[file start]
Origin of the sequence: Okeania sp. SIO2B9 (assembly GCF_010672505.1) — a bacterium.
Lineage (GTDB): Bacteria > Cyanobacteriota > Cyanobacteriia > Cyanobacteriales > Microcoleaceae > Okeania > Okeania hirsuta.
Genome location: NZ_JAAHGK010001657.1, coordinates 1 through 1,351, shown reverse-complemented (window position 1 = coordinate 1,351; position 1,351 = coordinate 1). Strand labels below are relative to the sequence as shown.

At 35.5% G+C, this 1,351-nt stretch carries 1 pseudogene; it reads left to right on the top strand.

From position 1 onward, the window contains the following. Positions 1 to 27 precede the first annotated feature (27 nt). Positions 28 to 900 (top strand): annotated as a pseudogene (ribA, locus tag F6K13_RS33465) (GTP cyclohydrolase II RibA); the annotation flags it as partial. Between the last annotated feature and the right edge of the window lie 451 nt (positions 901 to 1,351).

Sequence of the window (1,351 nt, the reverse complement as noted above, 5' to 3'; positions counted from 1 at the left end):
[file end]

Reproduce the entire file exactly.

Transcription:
Origin of the sequence: Okeania sp. SIO2B9 (assembly GCF_010672505.1) — a bacterium.
Lineage (GTDB): Bacteria > Cyanobacteriota > Cyanobacteriia > Cyanobacteriales > Microcoleaceae > Okeania > Okeania hirsuta.
Genome location: NZ_JAAHGK010001657.1, coordinates 1 through 1,351, shown reverse-complemented (window position 1 = coordinate 1,351; position 1,351 = coordinate 1). Strand labels below are relative to the sequence as shown.

At 35.5% G+C, this 1,351-nt stretch carries 1 pseudogene; it reads left to right on the top strand.

From position 1 onward, the window contains the following. Positions 1 to 27 precede the first annotated feature (27 nt). Positions 28 to 900 (top strand): annotated as a pseudogene (ribA, locus tag F6K13_RS33465) (GTP cyclohydrolase II RibA); the annotation flags it as partial. Between the last annotated feature and the right edge of the window lie 451 nt (positions 901 to 1,351).

Sequence of the window (1,351 nt, the reverse complement as noted above, 5' to 3'; positions counted from 1 at the left end):